Appeals & Tribunals plan and budget
This service provides an impartial, open, and transparent process for citizens and businesses to challenge property and business assessments, decisions of the development and subdivision authorities, and other decisions made by The City of Calgary with respect to licences and community standards.
The Appeals & Tribunals service supports governance, administration and operations of The City's tribunals:
- Citizen, business, and community appellants
- Legal representatives/professional agents
- Assessment and Taxation business unit
- Community Planning business unit
- Calgary Community Standards business unit
- Calgary Assessment Review Board
- Calgary Subdivision and Development Appeal Board
- Calgary Licence and Community Standards Appeal Board
- Law department
- Customer Service and Communications business unit
- Information Technology business unit
- Alberta Land and Property Rights Tribunal
- External legal counsel
Value to Calgarians
- establish and support tribunals to hear appeals and complaints from businesses, citizens and communities
- empowers the public to present their concerns and be heard
- procedural fairness and natural justice are ensured
- supports public trust and confidence in the appeal and complaint process
What we deliver
A process for citizens, businesses, and communities to be heard when they disagree with certain decisions made by The City's Administration.
service plan budget
|Appeals & Tribunals|
Expected 2026 performance.
Decision Timeliness Rate - decisions rendered on-time
2022 was 84%
2023 mid-year was 91%
Hearing participants' rate of satisfaction with process information
2022 was 69%
2023 mid-year was 77%
Assessment Review Board decision publication on-time rate
2022 was 85%
2023 mid-year was 92%
Cases filled with a tribunal on which a decision is issued
2022 was 22%
2023 mid-year was 7%
Tribunal decisions that are overturned by an appeal body in a calendar year
2022 was 0.006%
2023 mid-year was 0%
What we've heard
Public engagement and research indicates that tribunals and appeal processes need to be convenient, responsive, legislatively compliant and informative. Access to justice must be impartial, fair and transparent, through the consistent application of rules and availability of information. The process for appeals needs to be as simple as possible, and continue to be affordable. There must be continual improvement of efficiency and transparency.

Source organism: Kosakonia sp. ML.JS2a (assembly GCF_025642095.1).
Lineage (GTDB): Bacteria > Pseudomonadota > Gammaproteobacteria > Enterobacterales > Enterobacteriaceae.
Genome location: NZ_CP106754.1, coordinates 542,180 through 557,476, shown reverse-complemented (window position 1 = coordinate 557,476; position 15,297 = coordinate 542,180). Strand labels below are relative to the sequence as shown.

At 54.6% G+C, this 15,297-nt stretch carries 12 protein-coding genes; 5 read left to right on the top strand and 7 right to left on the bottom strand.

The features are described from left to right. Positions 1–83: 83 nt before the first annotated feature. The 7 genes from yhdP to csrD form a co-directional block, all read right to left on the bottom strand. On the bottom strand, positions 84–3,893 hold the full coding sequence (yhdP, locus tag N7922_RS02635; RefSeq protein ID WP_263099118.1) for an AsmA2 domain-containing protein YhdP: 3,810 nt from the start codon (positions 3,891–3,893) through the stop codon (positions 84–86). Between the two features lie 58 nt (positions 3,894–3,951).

Complainants want to continue to be able to participate in tribunal hearings virtually. For 2022 Assessment Review Board hearings, for example, videoconference, teleconference, and written hearings were preferred by complainants in 83 per cent of cases.
What we're watching
- Complaint settlements – High rates of withdrawn appeals introduce volatility to hearing scheduling and questions about how to best resource tribunals and retain tribunal members
- Virtual hearings – Appellants prefer the convenience of virtual hearings, which contributes to efficiency, but also creates challenges to engaging tribunal members, and to ensure fairness for those without access to technology.
- Obstacles to justice access – Lower service demand means we need to better understand what, if any, barriers citizens face in accessing justice, including social equity considerations.
- Governance and innovation – Tribunal modernization means respecting independence while ensuring tribunals are structured, empowered and accountable for efficiency and effectiveness, and considering new processes and technologies to better serve citizens.
- Justice modernization – Pressures on the Canadian justice system have resulted in less serious matters being transferred to tribunals.
What we plan to do
We will continue to support the administration of justice and provide participants with fair, affordable and accessible options to challenge specific City of Calgary decisions.
How we're going to get there
- Increase efficiency and adjust to varying volumes of appeals across all boards by training all tribunal clerks to support all three tribunals, rather than the specific-to-a-tribunal training approach that has been used historically.
- Reduce barriers to participation and improve access to justice by investigating, planning and potentially expanding communication and outreach activities.
- Adhere to legislative requirements and provide timely service to Calgarians by continuing to render and publish adjudicative decisions within the specified timeframes.
- Provide an improved public user experience by upgrading the Assessment Review Board's file management software.
- Ensure accessible processes by providing multiple channels for parties to file complaints and/or appeals, including in-person, online, mail, email and secure physical drop box.